Launch of Fort La Tour brandy honours heroism at besieged Acadian post

New Brunswick distillery Fils du Roy has launched a brandy called Fort La Tour to honour an important part of the province's history.

French fort overlooked St. John River in Saint John from 1631 to 1645

Sébastien Roy, owner of Fils du Roy in Petit-Paquetville, is interested in Acadian history. (Fils du Roy)

The spirits of Charles de La Tour, who built Fort La Tour as a fur trading post at the mouth of the St. John River in 1631, and his wife, Françoise Marie Jacquelin, who fought valiantly to defend the post in 1645, are being honoured with a new spirit.

New Brunswick distillery Fils du Roy has launched Fort La Tour brandy.

"This part of New Brunswick's history is not very well known," Sébastien Roy, owner of the Petit-Paquetville company and the master distiller, said in a statement. "That's why Distillery Fils du Roy wanted to honour it by releasing a new product."

The bottle label of the Fort La Tour brandy is a painting by Cliff Turner representing Madame La Tour fighting to defend the fort. (Fils du Roy)
The brandy is made with local molasses from Crosby Molasses Co. Ltd., and the label on the bottle is a painting by local artist Cliff Turner, representing Madame La Tour defending the fort.

The music group Cy, based in Moncton, has also written a song called Fort La Tour to coincide with the launch of the brandy. A sticker on each bottle invites the buyer to download the song for free.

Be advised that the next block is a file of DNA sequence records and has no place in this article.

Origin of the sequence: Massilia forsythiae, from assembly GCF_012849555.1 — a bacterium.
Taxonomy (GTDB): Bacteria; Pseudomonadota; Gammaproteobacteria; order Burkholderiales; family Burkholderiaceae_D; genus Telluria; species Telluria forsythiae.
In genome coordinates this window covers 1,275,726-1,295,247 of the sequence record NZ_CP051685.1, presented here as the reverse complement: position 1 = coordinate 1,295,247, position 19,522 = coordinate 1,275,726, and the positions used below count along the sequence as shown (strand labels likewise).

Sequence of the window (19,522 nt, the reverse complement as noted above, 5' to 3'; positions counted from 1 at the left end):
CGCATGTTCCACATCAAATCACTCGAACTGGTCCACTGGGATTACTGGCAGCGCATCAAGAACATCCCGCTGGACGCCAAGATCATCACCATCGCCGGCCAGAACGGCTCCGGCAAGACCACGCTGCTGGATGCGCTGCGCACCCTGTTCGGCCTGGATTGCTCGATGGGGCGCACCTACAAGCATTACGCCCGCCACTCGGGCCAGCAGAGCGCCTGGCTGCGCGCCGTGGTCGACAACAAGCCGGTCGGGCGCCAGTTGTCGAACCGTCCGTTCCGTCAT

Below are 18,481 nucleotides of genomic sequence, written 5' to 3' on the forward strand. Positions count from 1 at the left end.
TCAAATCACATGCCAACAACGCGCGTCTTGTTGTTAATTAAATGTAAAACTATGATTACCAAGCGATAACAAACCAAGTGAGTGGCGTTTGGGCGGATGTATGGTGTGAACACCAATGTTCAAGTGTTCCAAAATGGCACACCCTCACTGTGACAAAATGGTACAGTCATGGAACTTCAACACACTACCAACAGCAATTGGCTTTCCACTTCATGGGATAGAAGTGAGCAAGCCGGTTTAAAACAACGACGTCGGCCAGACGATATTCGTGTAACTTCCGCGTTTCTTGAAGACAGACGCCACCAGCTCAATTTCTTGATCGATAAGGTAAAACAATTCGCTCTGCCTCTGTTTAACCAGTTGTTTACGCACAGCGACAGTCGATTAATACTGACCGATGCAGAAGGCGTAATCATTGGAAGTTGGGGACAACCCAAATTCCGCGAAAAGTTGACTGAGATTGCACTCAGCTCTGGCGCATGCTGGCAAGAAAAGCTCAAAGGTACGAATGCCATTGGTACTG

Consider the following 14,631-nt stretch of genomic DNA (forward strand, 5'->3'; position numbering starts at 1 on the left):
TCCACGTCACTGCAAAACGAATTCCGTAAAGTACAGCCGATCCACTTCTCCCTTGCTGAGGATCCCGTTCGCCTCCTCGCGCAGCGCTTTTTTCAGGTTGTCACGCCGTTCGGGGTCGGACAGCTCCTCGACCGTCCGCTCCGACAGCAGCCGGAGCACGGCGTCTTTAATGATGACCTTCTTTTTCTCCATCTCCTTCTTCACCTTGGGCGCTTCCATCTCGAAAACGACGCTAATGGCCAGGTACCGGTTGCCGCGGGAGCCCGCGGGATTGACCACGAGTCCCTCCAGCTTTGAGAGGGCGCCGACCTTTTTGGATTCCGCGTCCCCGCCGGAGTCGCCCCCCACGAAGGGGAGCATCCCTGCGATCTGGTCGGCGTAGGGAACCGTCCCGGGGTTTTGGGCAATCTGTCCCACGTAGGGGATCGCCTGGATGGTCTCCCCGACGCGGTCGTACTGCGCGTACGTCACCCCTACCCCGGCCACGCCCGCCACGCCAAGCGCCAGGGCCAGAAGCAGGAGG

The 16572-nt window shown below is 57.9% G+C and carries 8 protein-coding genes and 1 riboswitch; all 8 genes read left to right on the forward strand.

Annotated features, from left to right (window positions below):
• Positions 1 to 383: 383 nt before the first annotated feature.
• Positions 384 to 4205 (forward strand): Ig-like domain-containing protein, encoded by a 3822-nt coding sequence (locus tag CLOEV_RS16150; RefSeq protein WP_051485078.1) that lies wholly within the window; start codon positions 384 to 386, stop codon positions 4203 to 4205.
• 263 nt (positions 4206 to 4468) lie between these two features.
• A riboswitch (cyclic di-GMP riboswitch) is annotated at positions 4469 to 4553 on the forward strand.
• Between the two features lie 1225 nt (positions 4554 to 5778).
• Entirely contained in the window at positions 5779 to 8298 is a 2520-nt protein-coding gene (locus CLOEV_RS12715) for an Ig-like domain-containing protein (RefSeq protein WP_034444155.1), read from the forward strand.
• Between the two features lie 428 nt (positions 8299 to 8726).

The Fort La Tour site, now an open grassy area located along Harbour Passage on Saint John's waterfront, has deep cultural and historic roots. It served as a trading and gathering place for First Nations, and was the location of the first Acadian settlement.

Jacquelin, commonly known as Madame La Tour, became the heroine of Acadia after she, along with 40 soldiers, held off the much larger attacking force of rival governor Charles de Menou d'Aulnay for three days in April 1645 before surrendering.

Madame La Tour, arguably the first heroine in Canadian history, died of unknown causes shortly after the battle and is buried somewhere on the site.

Saint John's Fort La Tour Development Authority has planned a $2 million development for the site, with construction slated for 2017-18.

The group envisions a few small buildings, including an interpretation centre, which would be surrounded by a palisade to resemble the original structures, pathways, and an amphitheatre, chair Beth Kelly Hatt has said. The large central mound and footprint of the fort — a conservation area — would remain untouched.

The Fort La Tour Development Authority has applied for funding from all three levels of government. It is seeking $950,000 from the federal government as part of the Canada 150 anniversary commemorations, $400,000 from the province, $200,000 from the city and $400,000 from the private sector and community groups.